23 July 2007

Ekklesia: Re-writing history

Savi Hensman has written a thorough paper on our present situation in the Anglican Communion. I posted Savi's good writing on "false certainty" last week, and I am delighted that she has done this work.

It's been covered already in the blogosphere, but I am posting it here because I think it's well worth reading and pondering what she's written. Here's the summary:

1. Because The Episcopal Church (USA and other regions) is more accepting than most provinces of lesbians and gay people, including those in loving partnerships, it has been accused of failing to act in accord with the clear teaching of the Bible and the agreed position of the Communion, being too heavily influenced by the dominant culture and acting in an imperialist manner. Resolution 1.10 of the 1998 Lambeth Conference is often mentioned: though its position on homosexuality was not binding, TEC has been condemned for breaching 'bonds of affection' by not conforming.

2. However it is unjust to punish TEC when senior clergy in certain other provinces have to a far greater extent failed to act in line with Scripture and Anglican consensus, to examine their own cultures critically and to oppose imperialism. These include the primate and bishops of the Church of Nigeria, who have acted in ways contrary to key Biblical teachings, the 1998 Lambeth Resolution on homosexuality and over thirty resolutions agreed by Lambeth or the Anglican Consultative Council, as well as several recommendations of the Windsor Report.

3. Yet they have not been treated nearly as severely as TEC. Indeed, internationally agreed Anglican positions on a range of matters are frequently disregarded by bishops and archbishops.

4. What is more, TEC was placed in a difficult position because of apparently contradictory principles widely held in international Anglican circles, and the persistent refusal of leaders of several other provinces to promote serious study of human sexuality and listen attentively to lesbians and gays, despite repeated conference resolutions.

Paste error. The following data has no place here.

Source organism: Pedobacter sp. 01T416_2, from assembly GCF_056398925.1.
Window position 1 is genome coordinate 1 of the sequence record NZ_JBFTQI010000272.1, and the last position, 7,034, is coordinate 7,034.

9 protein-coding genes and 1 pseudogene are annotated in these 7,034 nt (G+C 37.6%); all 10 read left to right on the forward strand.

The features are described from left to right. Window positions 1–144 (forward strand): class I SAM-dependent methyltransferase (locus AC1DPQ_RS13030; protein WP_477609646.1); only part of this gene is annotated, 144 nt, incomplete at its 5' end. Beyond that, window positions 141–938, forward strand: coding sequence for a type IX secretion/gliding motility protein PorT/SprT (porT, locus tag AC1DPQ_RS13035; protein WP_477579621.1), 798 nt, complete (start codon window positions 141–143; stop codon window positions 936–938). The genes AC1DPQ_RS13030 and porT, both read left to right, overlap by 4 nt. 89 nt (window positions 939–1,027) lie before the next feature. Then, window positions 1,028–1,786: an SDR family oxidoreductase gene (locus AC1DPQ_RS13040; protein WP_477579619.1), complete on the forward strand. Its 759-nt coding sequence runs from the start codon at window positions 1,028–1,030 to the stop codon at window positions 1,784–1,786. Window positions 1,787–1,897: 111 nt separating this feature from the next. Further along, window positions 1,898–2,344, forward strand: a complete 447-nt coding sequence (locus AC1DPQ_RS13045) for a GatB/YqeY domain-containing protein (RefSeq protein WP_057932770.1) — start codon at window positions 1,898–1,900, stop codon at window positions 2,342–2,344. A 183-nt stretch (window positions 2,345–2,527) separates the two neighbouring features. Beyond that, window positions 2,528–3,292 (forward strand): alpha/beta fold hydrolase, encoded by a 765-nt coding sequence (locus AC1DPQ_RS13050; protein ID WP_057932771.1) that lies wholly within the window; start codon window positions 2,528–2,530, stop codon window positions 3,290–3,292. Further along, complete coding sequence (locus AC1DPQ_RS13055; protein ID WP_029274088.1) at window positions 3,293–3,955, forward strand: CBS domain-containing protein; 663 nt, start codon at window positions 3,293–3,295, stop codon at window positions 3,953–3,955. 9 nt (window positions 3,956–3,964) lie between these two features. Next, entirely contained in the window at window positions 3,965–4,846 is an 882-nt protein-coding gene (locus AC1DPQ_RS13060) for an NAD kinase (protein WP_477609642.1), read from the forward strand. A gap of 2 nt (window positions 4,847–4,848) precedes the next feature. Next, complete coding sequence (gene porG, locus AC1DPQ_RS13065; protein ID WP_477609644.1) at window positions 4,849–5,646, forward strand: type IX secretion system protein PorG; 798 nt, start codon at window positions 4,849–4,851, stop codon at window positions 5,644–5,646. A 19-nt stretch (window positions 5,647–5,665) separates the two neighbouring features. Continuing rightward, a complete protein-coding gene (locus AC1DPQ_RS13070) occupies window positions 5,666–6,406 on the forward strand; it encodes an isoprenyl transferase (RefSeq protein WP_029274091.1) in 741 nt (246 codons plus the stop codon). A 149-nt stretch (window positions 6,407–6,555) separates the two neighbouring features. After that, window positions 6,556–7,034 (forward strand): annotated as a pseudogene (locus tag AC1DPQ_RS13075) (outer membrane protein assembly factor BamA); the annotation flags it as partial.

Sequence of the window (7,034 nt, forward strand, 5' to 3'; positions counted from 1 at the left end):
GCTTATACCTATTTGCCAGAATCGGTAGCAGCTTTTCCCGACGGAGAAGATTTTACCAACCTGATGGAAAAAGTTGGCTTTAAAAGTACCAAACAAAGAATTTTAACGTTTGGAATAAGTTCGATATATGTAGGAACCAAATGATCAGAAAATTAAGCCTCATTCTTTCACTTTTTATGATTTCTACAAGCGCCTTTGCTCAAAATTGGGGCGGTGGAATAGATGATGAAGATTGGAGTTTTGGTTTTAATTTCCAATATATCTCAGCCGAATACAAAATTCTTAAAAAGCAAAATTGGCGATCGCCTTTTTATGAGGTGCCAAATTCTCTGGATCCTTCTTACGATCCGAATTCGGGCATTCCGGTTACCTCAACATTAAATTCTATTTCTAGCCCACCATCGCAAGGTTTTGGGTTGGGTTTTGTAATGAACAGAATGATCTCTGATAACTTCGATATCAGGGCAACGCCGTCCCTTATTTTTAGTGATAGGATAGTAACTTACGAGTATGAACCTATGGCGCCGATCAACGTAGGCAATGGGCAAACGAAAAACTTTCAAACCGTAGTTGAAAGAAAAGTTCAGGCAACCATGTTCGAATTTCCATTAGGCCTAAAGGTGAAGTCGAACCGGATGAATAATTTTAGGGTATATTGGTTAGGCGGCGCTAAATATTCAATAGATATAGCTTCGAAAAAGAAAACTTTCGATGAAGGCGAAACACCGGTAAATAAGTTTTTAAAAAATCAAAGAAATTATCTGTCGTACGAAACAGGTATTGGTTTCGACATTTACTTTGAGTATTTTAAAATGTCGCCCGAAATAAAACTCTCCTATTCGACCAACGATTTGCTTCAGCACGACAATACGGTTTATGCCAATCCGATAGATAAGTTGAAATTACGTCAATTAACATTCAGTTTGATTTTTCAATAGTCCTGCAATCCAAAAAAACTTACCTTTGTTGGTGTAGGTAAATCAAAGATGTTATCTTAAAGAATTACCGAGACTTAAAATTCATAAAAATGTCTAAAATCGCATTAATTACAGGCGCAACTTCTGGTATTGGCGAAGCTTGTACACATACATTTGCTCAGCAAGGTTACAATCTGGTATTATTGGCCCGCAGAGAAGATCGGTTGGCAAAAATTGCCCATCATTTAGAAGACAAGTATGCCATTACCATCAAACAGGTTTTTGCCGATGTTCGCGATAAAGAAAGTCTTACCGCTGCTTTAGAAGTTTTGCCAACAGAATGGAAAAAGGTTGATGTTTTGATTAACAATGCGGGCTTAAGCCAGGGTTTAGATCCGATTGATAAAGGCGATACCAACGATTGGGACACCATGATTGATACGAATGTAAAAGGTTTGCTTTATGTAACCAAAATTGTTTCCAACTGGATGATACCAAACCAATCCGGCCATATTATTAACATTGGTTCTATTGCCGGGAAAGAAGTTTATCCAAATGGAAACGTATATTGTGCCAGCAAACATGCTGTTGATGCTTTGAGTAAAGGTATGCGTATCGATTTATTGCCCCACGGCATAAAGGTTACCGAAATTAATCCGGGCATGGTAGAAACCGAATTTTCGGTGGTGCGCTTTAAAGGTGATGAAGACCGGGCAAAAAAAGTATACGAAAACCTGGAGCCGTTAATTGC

5. Traditionally Anglicanism's broad nature, and careful attention to Scripture, tradition and reason in responding to complex issues, had enabled the church to revise its position radically on various matters over the past couple of centuries, including ethnicity, gender and sexuality, while staying true to its heritage.

6. Recently, however, some senior clergy have demanded that their own opinions on specific matters be treated worldwide as core truths, like those in the Creeds, and refused to consider any evidence to the contrary.

7. With the hope of adequate international dialogue fading, members of TEC were faced with the pastoral realities of a diverse society and the strength of the theological case for full inclusion of lesbians and gays. It seemed to many that, by postponing justice decade after decade, they were failing to seek and serve Christ in all persons and love their neighbour as themselves, and this was damaging ministry and mission. In becoming less discriminatory, TEC was acting in a reasonable manner.

8. For associating too closely with those often facing rejection and contempt, TEC has been targeted, and has become a scapegoat for wider divisions, based partly on different responses to social issues and the determination of some bishops elsewhere to transform the nature of the Communion.

9. Respect for the dignity of all people, encouragement of thoughtful study of the Bible, appreciation of advances in science, participation of the laity at all levels of decision-making and catholicity based on acceptance of provincial autonomy and diversity have long been valued by Anglicans, but are now under threat. What is of value to the church and world in the Anglican heritage should not be lightly discarded.

I encourage you to read the whole paper (PDF). Thanks to The Lead for the link.

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